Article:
Market Surveillance Ferrets Out Abuse

Terry Flanagan

Trillium Trading has come a long way since 2010, when it was fined by the Financial Industry Regulatory Authority for using high-frequency trading tactics to create a false appearance of buy-side or sell-side pressure. The company has patented a trading surveillance system, called Surveyor, which processes and analyzes order message data from exchanges and compares it to local order flow to detect potentially manipulative events.

“Because I had been on the front lines with Finra in hearing exactly what it was about this pattern of trading that was offensive to them, I was uniquely situated to help build these new controls,” Michael Friedman, chief compliance officer at Trillium and one of the designers of Surveyor, told Markets Media.

At the time of the Finra sanctions, Friedman was a securities litigation attorney at law firm Winston & Strawn, and served as outside counsel to Trillium.

Michael Friedman, Trillium

Michael Friedman, Trillium

“I met with the Finra lawyers and market analysts who had put together their case against these traders, and it was pretty clear that these guys were up to no good,” he said. “We, the firm, did the right thing and paid a fine and got rid of these traders, and we promised to build new controls to make sure this kind of thing would never happen again.”

Trillium has an in-house software development team that provides trading software and technology as well as builds compliance tools. “I sat down with those guys and we put together a new type of tool that no one had before,” said Friedman.

Trillium is competing with Nasdaq OMX, and other large providers of compliance software for broker dealers, such as SunGard, Fidessa and NICE Actimize, Friedman said. “We are going to firms that are currently serviced by those big fish and saying we can beat those guys at their own game. Give us one day of your data that you’ve already checked using those other tools and we’ll see if we find things that they didn’t find. Almost without exception, we’re able to do that.”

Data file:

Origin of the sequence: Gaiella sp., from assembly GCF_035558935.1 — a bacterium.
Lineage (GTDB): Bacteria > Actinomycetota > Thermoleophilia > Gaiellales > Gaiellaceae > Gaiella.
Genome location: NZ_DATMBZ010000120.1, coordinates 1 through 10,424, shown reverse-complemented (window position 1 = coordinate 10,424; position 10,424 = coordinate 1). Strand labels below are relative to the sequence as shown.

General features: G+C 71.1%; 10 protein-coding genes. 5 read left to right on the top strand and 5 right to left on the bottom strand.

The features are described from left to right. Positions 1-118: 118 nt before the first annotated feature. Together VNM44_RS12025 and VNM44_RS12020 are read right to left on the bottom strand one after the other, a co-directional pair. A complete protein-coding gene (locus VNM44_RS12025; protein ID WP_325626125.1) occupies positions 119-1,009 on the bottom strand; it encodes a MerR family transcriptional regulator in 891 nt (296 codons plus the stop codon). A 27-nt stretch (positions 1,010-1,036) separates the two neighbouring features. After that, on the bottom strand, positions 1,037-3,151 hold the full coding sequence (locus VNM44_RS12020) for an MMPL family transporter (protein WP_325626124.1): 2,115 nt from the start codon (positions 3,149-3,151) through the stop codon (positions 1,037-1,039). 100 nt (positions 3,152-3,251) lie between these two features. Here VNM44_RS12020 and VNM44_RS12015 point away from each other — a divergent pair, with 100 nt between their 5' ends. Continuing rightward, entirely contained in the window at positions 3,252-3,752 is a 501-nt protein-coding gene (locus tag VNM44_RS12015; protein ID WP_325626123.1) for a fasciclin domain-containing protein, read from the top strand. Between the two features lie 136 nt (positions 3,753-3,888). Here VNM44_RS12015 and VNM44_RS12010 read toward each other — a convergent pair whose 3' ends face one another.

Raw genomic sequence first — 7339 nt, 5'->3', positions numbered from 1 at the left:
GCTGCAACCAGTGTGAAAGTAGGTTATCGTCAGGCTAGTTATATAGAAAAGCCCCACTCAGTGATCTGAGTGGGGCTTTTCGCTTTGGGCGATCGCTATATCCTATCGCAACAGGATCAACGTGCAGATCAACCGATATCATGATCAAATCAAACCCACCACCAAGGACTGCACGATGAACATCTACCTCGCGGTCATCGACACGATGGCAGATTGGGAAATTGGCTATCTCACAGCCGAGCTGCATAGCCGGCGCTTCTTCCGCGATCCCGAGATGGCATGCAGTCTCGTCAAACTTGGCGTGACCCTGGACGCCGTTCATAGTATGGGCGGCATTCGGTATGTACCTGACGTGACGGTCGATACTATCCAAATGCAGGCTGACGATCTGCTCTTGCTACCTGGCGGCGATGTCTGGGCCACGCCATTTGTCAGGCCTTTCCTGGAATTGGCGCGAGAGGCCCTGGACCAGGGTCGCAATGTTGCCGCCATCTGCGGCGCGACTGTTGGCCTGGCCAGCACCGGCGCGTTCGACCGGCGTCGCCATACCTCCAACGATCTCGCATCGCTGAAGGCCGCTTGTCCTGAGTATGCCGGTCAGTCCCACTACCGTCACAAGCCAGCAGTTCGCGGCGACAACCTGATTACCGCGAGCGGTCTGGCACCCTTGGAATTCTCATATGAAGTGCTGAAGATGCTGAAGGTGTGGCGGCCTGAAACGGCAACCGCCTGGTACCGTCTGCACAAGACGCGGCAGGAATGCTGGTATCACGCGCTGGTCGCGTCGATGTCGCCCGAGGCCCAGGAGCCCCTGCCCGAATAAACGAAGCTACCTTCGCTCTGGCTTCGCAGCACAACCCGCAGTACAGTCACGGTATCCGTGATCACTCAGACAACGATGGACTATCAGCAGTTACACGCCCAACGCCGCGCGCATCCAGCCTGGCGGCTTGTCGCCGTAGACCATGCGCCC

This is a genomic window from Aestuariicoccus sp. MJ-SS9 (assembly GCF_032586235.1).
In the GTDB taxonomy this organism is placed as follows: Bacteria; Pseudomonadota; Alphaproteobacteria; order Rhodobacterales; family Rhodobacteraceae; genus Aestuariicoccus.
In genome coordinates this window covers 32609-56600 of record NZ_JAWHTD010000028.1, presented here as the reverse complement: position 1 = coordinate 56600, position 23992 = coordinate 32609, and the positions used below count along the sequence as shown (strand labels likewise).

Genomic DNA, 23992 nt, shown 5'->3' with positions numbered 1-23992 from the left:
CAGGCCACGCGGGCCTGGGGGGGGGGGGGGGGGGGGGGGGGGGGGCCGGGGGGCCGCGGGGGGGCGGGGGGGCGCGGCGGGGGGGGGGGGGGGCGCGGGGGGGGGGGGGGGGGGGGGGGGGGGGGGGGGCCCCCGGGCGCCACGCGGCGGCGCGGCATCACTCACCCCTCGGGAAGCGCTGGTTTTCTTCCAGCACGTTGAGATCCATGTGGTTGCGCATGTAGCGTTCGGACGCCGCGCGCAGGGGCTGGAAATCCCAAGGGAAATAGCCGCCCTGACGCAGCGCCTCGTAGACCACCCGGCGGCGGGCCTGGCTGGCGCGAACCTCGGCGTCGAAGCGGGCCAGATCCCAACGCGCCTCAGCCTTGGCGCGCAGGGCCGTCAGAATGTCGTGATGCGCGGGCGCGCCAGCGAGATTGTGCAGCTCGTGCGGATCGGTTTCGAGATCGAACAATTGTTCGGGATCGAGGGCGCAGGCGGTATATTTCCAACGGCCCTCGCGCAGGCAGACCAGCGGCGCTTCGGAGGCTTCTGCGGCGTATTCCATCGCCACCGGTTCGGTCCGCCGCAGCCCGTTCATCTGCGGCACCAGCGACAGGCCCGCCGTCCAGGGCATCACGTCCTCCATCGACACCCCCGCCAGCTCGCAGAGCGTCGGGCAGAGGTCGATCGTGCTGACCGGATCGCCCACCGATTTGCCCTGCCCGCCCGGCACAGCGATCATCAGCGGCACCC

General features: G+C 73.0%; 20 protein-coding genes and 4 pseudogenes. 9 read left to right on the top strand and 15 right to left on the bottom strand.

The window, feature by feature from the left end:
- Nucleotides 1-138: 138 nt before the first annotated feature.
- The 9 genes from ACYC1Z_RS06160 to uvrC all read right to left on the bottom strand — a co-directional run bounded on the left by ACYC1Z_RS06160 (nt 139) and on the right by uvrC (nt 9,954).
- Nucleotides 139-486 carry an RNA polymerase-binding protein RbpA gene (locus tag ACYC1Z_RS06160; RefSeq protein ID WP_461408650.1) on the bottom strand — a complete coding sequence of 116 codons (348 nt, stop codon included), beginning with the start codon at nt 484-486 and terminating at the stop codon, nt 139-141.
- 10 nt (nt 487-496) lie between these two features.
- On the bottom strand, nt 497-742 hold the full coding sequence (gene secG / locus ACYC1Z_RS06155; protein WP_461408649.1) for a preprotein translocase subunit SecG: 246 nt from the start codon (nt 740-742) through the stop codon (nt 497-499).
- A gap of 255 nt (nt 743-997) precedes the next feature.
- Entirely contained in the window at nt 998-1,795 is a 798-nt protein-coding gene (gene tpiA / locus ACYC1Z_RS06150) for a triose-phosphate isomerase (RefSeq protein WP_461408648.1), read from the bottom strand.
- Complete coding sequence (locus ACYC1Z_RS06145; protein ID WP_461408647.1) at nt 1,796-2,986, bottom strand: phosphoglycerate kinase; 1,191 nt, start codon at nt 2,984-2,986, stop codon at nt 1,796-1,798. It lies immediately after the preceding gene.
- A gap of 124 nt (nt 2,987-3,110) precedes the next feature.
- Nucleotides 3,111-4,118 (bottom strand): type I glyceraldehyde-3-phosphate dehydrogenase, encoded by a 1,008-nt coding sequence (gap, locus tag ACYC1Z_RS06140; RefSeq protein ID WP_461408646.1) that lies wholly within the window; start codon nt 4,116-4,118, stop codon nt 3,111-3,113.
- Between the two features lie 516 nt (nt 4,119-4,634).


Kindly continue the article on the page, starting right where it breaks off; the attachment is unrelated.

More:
Surveyor uses the comparison to detect “concentration events” – periods of time when a single trader is responsible for a significant percentage of the overall order book for a particular security.

Trillium has found that market manipulation is most likely to occur during concentration events because a trader has disproportionate influence over the market-wide price of a security. “We’re looking for an isolated period of time throughout the trading day when a single trader is responsible for a significant percentage of all of the bids or offers on one side of the market in one stock,” Friedman said.

Trillium’s trading conduct was deemed by Finra to be a “momentum ignition strategy” designed to improperly bait unsuspecting market participants into executing trades at illegitimately high or low prices.

“There’s a senior guy at Finra named Tom Gira [Thomas Gira, Finra’s executive vice president of market regulation] who describes momentum ignition as misrepresenting the true supply and demand in the marketplace,” Friedman said. “You do that by sending in bids and offers that arguably might be at risk to being filled, but the primary purpose of them is to deceive other people in the market as to what’s out there.”

Finra is developing its own Comprehensive Automated Risk Data System (CARDS) to collect and manage data from firms so that it can quickly identify trends and product concentrations that are harmful to investors and take swift action.

“CARDS will provide us with on-going birds eye view surveillance that complements our boots-on-the-ground exams,” said Steven Randich, Finra’s executive vice president and chief information officer, during a speech at the Sifma technology conference last month.

Featured image via viappy/Dollar Photo Club

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